- Urine bilirubin (often as part of a urinalysis)
Tests used to detect infections that affect the liver, such as:
- Hepatitis A
- Hepatitis B
- Hepatitis C
- Hepatitis E
- Cytomegalovirus (CMV)
- Epstein-Barr virus (EBV)
Tests used to detect decreased red blood cell survival may include:
- Complete blood count (CBC)
- Reticulocyte count (if CBC is abnormal)
- Blood smear: to visualize RBCs under a microscope
Imaging tests and liver biopsies may be used to help evaluate the status and structure of the liver, gallbladder, and bile ducts. Testing may include:
- Abdominal ultrasound
- CT (computed tomography) scan
- MRI (magnetic resonance imaging) scan, often including MRCP (magnetic resonance cholangiopancreatogram, to visualize the pancreas and bile ducts)
- Endoscopic retrograde cholangiopancreatography (ERCP, a direct imaging of the pancreas and bile ducts)
- Liver biopsy
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How To Prevent & Control Jaundice?
Common preventive measures include the following:
- Avoid heavy alcohol use (alcoholic hepatitis, cirrhosis, and pancreatitis).
- Vaccines for hepatitis (hepatitis A, hepatitis B)
- Take medications which prevent malaria before traveling to high-risk regions.
- Avoid high-risk behaviors such as intravenous drug use or unprotected intercourse (hepatitis B).
- Avoid potentially contaminated food/water and maintain good hygiene (hepatitis A).
- Avoid medications that can cause hemolysis in susceptible individuals (such as those with G6PD deficiency, a condition that leads to red blood cell breakdown after consumption of certain substances).
- Avoid medications and toxins which can cause hemolysis or directly damage the liver.
Treatment of Jaundice – Allopathic Treatment
Medical treatment of jaundice targets the specific cause, rather than the jaundice itself. Such as:
- Hepatocellular jaundice is treated with anti-viral medications and steroids
- Hemolytic jaundice is treated with iron supplements
- Obstructive jaundice is treated with surgery to remove the obstruction followed by medication
There is also medication induced jaundice, in other words, jaundice which occurs as a side effect to consuming certain medicines. In such cases, the medicines are discontinued and alternative medicines are prescribed.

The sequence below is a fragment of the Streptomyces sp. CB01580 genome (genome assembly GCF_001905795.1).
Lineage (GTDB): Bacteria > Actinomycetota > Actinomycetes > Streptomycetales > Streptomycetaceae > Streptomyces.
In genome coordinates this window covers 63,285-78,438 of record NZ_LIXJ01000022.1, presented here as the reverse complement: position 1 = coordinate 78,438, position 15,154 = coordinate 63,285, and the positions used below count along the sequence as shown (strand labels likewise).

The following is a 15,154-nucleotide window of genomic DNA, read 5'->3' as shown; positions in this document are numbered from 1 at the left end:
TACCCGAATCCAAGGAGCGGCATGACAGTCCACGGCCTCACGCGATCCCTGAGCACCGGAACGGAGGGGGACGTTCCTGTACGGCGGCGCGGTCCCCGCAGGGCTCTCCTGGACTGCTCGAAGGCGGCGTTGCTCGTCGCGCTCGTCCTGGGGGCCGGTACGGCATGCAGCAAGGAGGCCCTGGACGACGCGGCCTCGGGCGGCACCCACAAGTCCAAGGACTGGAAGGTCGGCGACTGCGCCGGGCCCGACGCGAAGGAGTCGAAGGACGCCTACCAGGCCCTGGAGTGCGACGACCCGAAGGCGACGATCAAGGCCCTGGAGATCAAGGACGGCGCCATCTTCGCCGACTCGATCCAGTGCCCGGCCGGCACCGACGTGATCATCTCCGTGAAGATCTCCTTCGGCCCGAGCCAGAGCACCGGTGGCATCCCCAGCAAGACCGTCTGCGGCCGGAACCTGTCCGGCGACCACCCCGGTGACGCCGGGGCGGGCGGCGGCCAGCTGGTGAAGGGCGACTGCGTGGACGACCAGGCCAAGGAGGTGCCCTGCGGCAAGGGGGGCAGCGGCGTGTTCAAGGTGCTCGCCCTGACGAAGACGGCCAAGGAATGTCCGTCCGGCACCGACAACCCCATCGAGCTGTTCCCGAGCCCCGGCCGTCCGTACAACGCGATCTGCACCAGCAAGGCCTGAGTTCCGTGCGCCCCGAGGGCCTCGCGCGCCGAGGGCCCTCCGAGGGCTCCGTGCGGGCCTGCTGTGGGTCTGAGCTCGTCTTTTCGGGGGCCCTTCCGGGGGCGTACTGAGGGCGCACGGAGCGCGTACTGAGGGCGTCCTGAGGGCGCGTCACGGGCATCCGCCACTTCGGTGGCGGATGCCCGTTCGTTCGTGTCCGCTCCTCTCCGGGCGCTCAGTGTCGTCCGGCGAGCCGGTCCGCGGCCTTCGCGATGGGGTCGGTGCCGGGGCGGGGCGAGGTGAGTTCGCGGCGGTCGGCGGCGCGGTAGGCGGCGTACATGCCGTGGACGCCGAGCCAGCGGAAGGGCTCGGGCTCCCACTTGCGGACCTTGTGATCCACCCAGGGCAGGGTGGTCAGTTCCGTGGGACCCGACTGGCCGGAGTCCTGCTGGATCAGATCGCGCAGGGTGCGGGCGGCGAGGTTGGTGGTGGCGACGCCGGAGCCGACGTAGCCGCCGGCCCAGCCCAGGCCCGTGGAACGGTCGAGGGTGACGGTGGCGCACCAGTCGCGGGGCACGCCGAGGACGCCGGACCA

Treatment of Jaundice – Homeopathic Treatment
- Lupulus – for jaundice in newborns or neonatal jaundice
- Chelone and Chelidonium – for jaundice with pain in liver
- Leptandra and Nux Vomica – for jaundice with diarrhoea
- Phosphorus and China – for jaundice with great weakness
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Jaundice – Lifestyle Tips
Follow these tips to alleviate symptoms of jaundice:
- Maintain adequate hydration by drinking fluids, and rest as needed.
- Take medications only as instructed and prescribed by a health care practitioner.
- Avoid medications, herbs, or supplements which may cause detrimental side effects. Consult a health care practitioner for advice.
- Avoid drinking alcohol until the patient has discussed it with their healthcare professional.
- Certain dietary restrictions may be recommended by a health care practitioner.
- In certain cases of newborn jaundice, the parents or caregivers can place the baby next to a well-lit window a few times a day to decrease elevated bilirubin levels. In more severe cases, a health care practitioner may need to discharge the baby home from the hospital with home phototherapy.
- Provide adequate milk intake for the baby in cases of breastfeeding jaundice.
- If symptoms worsen or if any new symptoms arise, consult a health care practitioner.
What Are The Recommended Exercises for a Person With Jaundice?
As far as the exercise in jaundice is concerned as the sufferer is also experiencing exhaustion and fatigue, so no strenuous exercise is recommended. However, the milder types of exercises like walking, yoga, and pilates are commonly those that are recommended by the Doctors and these help in maintaining a healthy body weight.
Jaundice & Pregnancy – Things to Know
Jaundice in pregnancy, whilst relatively rare, has potentially serious consequences for maternal and fetal health. It can be caused by pregnancy or occur intercurrently. Causes of jaundice specific to pregnancy include:
- Pre-eclampsia associated with HELLP syndrome (hemolysis, elevated liver enzymes and low platelet count).
- Acute fatty liver of pregnancy.
- Hyperemesis gravidarum.
- Intrahepatic cholestasis of pregnancy.
Common Complications Related to Jaundice
Complications that may arise from jaundice include:
- Abdominal bloating
- Swelling of legs
- Liver failure
- Kidney failure
- Stomach pain
Other FAQs About Jaundice
Q. Can we eat a banana in jaundice?
A. Banana should be avoided when suffering from jaundice. Bananas are rich in fibre content which exert much pressure on the digestive system. It also increases the level of bilirubin in the body which increases the effects of jaundice.
Q. Can jaundice cause death?
A. Death from obstructive jaundice in the first few weeks of its course is quite rare and is only occasionally observed. After a period varying from four to six months, however, patients suffering from occlusion of the common bile duct usually deteriorate rapidly and die.
Q. What level of jaundice is dangerous?
Severe jaundice (when levels of bilirubin are high, usually above 25 mg) that is not treated can cause deafness, cerebral palsy, or other forms of brain damage. In rare cases, jaundice may be a sign of of another condition, such as an infection or a thyroid problem.